The commotion at the water’s edge caught Peter’s attention, making him forget for a moment his own torment. He watched, fascinated as people – tourists and natives, young and old – were crowded around a flower-strewn float carried down the beach toward the water’s edge by a procession of men dressed in white. In the center of the float on a throne decorated with flowers and streamers, sat an ebony-skinned man in a white satin cape. Children ran alongside, trying to touch the throne.

Narrowing his eyes to frame the image in his mind he could see it on canvas – all primary colors: alabaster white carnations, cadmium yellow gladiolas on long parrot-green stems, crimson madder for the roses. Bright-colored trinkets and beads bobbing along the white foamy edge of a wave, midnight blue-black sky, inky sea, half-moon tilted crazily, a million candles flickering… That’s it. That’s what I need to get.

“Gifts for Yemanja,” a man standing next to him said. He was pointing to people wading into the surf, their arms filled with flowers and trinkets. “If their gifts get swept into the ocean that means the sea goddess has accepted their offerings and their wishes will be granted.”

A moment later, Peter felt a tap on his shoulder. “Senhor,” another man, white shirt and pants, this one wearing a large gold cross around his neck.


He pointed to the man behind him in a white cape sitting on the flowered throne by small statues and dozens of votive candles. At his feet sat a bottle and a metal cup. “He is inviting you to take a drink, Senhor.”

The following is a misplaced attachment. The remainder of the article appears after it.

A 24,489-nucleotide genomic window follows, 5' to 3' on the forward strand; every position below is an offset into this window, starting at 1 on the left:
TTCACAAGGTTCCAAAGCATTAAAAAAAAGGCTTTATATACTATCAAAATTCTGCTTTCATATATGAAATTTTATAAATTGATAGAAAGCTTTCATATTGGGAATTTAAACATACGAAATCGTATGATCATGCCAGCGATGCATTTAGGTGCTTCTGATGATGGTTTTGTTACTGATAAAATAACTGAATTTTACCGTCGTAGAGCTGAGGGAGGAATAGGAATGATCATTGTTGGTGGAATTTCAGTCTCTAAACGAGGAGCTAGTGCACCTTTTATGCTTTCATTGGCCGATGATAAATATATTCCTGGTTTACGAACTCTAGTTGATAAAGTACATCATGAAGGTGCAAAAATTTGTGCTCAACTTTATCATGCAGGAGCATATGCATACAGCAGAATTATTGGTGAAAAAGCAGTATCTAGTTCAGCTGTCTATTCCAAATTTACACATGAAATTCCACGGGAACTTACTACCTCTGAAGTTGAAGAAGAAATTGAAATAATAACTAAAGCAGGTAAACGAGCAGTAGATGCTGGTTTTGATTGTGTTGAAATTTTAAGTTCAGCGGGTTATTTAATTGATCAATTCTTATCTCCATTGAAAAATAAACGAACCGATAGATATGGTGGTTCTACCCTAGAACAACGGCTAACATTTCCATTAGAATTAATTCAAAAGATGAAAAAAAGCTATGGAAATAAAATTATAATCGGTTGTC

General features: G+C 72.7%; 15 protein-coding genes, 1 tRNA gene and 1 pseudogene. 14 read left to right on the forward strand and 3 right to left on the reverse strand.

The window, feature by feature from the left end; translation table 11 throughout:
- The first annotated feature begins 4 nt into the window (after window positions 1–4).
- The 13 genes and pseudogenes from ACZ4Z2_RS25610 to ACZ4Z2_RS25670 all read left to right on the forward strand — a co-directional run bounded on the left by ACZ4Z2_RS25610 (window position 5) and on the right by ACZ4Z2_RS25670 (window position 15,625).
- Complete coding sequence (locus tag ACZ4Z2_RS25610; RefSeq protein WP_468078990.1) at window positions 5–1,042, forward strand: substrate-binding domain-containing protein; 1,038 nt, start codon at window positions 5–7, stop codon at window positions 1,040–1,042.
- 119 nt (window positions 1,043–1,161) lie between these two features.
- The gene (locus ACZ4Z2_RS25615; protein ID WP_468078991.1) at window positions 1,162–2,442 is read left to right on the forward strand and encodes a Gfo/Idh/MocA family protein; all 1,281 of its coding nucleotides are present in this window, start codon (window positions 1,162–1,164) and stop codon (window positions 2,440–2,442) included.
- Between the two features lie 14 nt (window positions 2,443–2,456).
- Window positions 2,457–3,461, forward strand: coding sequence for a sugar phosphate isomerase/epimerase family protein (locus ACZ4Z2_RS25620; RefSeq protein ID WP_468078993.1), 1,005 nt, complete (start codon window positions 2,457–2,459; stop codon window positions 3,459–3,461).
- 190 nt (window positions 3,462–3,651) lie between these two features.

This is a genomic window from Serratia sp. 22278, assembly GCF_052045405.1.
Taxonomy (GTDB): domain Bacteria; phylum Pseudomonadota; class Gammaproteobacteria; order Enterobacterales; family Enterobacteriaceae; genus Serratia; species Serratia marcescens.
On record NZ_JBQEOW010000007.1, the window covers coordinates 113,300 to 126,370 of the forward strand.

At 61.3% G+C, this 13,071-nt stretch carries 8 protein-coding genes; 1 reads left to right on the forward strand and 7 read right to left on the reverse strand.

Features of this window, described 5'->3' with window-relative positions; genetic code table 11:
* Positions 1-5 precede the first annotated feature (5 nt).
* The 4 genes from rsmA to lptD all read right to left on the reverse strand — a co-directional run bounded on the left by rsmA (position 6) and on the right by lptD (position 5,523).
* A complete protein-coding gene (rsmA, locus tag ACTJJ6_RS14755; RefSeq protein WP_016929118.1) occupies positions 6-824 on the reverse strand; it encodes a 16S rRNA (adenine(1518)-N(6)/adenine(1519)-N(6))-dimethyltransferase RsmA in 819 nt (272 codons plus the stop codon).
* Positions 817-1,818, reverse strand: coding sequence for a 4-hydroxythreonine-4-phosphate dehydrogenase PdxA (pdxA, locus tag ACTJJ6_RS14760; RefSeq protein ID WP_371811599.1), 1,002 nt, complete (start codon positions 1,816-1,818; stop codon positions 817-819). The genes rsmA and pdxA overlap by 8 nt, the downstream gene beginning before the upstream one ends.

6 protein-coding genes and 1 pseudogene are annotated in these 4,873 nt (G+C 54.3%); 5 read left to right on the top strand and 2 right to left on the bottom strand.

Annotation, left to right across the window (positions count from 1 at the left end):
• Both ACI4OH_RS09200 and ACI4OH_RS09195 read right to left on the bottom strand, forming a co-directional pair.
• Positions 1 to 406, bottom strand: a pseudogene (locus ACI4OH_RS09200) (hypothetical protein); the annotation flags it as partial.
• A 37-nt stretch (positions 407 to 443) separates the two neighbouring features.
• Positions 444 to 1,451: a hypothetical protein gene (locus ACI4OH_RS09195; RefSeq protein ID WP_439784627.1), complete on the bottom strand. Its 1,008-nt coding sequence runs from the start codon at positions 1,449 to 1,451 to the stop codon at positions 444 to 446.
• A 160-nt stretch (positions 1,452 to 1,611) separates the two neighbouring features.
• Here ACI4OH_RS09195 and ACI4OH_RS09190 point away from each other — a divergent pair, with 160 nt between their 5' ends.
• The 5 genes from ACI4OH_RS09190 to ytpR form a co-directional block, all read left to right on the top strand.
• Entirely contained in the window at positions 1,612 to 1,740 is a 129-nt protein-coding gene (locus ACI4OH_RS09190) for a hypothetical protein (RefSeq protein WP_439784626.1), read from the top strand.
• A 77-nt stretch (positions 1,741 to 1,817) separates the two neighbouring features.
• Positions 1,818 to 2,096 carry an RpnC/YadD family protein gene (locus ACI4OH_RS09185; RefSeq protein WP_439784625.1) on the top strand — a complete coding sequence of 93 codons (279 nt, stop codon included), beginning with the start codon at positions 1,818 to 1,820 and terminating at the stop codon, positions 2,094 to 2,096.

“No thanks. I’ve had enough drink.”

“You don’t understand. He is Gustavo di Vasconcelos. He is offering you a wish, Senhor.”

“He’s offering me what?”

A man standing to his left, a tourist, judging from his evening suit, explained. “Gustavo. He’s the head of one of the Afro-Brazilian Quimbanda sects. It’s our New Year’s, but here in Brazil they’re celebrating the goddess of the sea, Yemanja. Gustavo comes down here only once a year, on this night. He is known as the Black Pope.”

“Brazil has its own pope?”

“The newspapers gave him that name,” the tourist said. “It stuck.”

“One night a year the goddess Yemanja picks someone whose destiny she will change,” the man in white said. “She has picked you, Senhor. She will give you a wish. You are to go drink from that cup. Go. Go to him.”

“Go ahead,” the tourist said. “What the hell, when in Brazil, you know …”